• Ian Carroll says:

      Alas, unlike “honourable gardener”‘ I have not seen one of Ming’s Ultraprints yet, so I cannot really pass judgment on their technical or artistic impact. And of course, having not seen one, I most certainly couldn’t, credibly, spew obnoxious vitriol regarding the object itself. And finally, even if I had seen one, and found it, personally, uncompelling, then I would confine my comments to a constructive, civilised explanation of why I felt that way, whilst having the humility to concede that this was just my opinion, and should in no way be construed as The Definitive Judgment. This assumes that I would say anything at all, because frankly I am not of the opinion that the world, or even the readership of this blog, give two hoots about what I think on the matter, clearly “honourable gardener” is not burdened with my particular flavour of self esteem issues. What I would never dream of doing, in normal circumstances, and self esteem issues aside, is engage in a personal attack on an individual, regardless of medium. And, finally, I would not do so under any moniker using adjectives like “honourable”, nor for that matter “noble”, “civilised”, “credible”, unless I was trying to be ironic, but then that would just make me a troll surely?

    • I’m sometimes surprised at the comments Ming lets through, and this is one of those times. I think it speaks to Ming’s integrity and belief in what he’s doing that he’ll address even the stupidest comments like this one.

  6. Thank you, Ming, for the interesting article and a very interesting discussion in the comments.

    I wanted to ask you and the readers of your forum about the best printing service available in the US.

    Usually, when I come to the printing shop and inquire about their printer’s resolution they start asking about how large I want the print to be, and in the end of the conversation they tell me that they will print it at 150 dpi. They either do not understand the subject or try to cover the limitations of their equipment.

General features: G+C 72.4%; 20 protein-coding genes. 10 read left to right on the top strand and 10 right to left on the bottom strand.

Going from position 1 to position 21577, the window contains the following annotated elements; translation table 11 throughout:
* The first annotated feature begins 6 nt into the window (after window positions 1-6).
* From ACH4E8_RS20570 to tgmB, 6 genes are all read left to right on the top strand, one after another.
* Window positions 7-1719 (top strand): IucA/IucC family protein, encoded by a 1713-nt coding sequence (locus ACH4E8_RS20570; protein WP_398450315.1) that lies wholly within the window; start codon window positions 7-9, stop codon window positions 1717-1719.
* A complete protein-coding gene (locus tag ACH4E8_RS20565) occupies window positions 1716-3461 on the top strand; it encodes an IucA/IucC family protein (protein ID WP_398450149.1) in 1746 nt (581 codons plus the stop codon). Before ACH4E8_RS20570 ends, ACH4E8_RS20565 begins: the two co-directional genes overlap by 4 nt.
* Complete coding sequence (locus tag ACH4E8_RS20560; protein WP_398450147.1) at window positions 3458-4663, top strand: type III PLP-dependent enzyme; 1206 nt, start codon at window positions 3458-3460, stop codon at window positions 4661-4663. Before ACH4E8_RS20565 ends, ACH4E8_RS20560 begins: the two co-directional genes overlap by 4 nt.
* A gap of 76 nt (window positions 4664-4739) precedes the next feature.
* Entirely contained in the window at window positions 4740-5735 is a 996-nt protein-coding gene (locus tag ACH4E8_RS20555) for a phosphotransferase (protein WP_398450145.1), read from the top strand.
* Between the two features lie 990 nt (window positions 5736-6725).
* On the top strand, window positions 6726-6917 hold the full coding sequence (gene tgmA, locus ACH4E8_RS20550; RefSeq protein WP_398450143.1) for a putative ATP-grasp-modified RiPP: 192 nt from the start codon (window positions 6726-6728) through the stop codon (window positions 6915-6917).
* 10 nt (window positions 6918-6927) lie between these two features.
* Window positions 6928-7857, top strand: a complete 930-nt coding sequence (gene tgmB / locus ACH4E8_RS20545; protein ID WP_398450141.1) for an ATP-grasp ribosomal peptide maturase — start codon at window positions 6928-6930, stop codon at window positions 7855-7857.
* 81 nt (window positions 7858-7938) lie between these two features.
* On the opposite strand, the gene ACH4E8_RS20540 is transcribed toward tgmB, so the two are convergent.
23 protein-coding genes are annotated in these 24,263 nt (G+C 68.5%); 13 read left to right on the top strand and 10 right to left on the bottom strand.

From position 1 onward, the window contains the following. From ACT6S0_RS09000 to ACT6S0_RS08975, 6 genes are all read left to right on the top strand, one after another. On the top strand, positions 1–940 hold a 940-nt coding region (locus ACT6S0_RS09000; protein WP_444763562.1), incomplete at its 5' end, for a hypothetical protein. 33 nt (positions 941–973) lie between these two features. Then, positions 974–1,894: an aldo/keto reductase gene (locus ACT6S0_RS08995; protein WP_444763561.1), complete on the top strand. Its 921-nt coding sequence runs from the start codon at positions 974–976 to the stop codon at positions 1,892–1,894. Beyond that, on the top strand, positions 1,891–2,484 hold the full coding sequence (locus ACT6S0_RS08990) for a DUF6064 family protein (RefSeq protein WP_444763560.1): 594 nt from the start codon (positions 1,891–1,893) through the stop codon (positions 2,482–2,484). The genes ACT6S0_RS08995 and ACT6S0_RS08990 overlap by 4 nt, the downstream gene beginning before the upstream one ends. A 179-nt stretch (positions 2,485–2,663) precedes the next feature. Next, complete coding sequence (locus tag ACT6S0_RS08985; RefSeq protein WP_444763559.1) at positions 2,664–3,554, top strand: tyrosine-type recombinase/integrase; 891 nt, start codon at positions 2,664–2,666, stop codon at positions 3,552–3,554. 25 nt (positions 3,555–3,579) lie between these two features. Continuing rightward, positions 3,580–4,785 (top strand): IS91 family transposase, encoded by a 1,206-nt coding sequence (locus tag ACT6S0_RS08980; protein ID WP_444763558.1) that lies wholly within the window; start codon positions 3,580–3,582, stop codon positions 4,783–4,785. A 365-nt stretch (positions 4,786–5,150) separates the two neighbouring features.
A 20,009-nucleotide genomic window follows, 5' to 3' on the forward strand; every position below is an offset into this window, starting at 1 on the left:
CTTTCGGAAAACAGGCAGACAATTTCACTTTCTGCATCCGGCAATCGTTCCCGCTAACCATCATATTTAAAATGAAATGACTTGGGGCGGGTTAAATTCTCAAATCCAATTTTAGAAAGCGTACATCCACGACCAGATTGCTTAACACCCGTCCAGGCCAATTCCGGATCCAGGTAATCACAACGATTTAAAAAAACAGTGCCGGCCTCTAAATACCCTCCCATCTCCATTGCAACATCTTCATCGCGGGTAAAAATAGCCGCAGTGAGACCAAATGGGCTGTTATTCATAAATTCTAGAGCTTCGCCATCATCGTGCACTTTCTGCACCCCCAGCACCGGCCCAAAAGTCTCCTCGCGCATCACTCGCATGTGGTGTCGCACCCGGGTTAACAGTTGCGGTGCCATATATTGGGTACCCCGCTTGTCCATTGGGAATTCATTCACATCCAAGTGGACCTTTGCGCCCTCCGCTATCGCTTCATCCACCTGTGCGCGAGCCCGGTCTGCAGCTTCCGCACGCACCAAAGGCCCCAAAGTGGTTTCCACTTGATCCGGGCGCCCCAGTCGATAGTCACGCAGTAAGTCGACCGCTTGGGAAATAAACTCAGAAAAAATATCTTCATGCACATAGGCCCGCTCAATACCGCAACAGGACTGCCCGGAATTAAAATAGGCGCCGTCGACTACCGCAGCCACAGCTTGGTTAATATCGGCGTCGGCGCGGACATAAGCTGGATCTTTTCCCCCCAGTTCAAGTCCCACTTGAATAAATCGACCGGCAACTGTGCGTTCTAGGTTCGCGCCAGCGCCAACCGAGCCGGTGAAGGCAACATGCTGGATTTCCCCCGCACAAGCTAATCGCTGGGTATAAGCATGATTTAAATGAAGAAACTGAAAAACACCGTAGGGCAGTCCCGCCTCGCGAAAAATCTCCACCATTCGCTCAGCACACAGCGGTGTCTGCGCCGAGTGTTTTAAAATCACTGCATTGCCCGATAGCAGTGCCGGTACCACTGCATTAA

I am still looking for a service that would be able to print at 600 dpi and the size from 11 by 17 inch to 30 by 40 inch. No luck yet!

    • Experts telling me, above 300 dpi is useless!

      • What ‘experts’? I think you can see clearly with your own eyes here that there’s a big difference between even 360 and 720PPI at normal viewing distances.

        • Optical experts from ZEISS, by the way! I guess, the PC monitors of various types, size and brands, cannot be an good tool to prove any data for final print qualities! But anyway, the majority is watching the images on their normal PC etc.

          • Dot placement is not the same as resolution. My overly technical explanation went through that, in explaining dot sizes. Where 300 dpi (or 305 dpi) is most often used is when considering Visual Acuity. There are numerous papers from a multitude of researchers about this. The commercial printing world has used this for decades. Anyway, here’s a link to way too much information –


            Even 300 ppi images may by converted through a RIP for much more dense dot placement. The argument of some if that image resolution should closely match printer dot placement, at least with inkjet printing. The best reason to do so is to better mimic continuous tone. Just for an example, a blue sky does not have that much fine detail, but it does have a very fine change of tonality. Placing more dots can improve the perception of tonal changes.

            I’ve seen this in commercial printing too, where the printing negative or plate may be produced with a 2400 or 2540 dpi output. The argument there was to use a multiple that easily fit into that output. Frequency modulation and other stochastic processes altered that, because even finer detail is possible. There are other variables involved for going beyond four colour process, and I have seen some amazing 6, 8, and even 10 colour printed examples, though these things are rarely used.

            Any commercial printing place can accept 600 ppi images at the final printed dimensions. Whether or not you see any difference without using a loupe is a different matter. If doing inkjet outputs, my recommendation is to use the file prepartion suggestions that the printer operator suggests, because a good printer should know their equipment very well.

    • Sorry, no idea. I don’t use any printers in the US.

  7. Well I find the ultraprints quite immersive at the smaller sizes 🙂 . Forest II was pretty good, still my favorite.

    Sadly running out of wall space, but I still need to buy a 3rd generation print!

    Enjoy Venice btw….

  8. I haven’t tried them or even reviewed the specs but suppose VR goggles would be “immersive” in terms of field of view.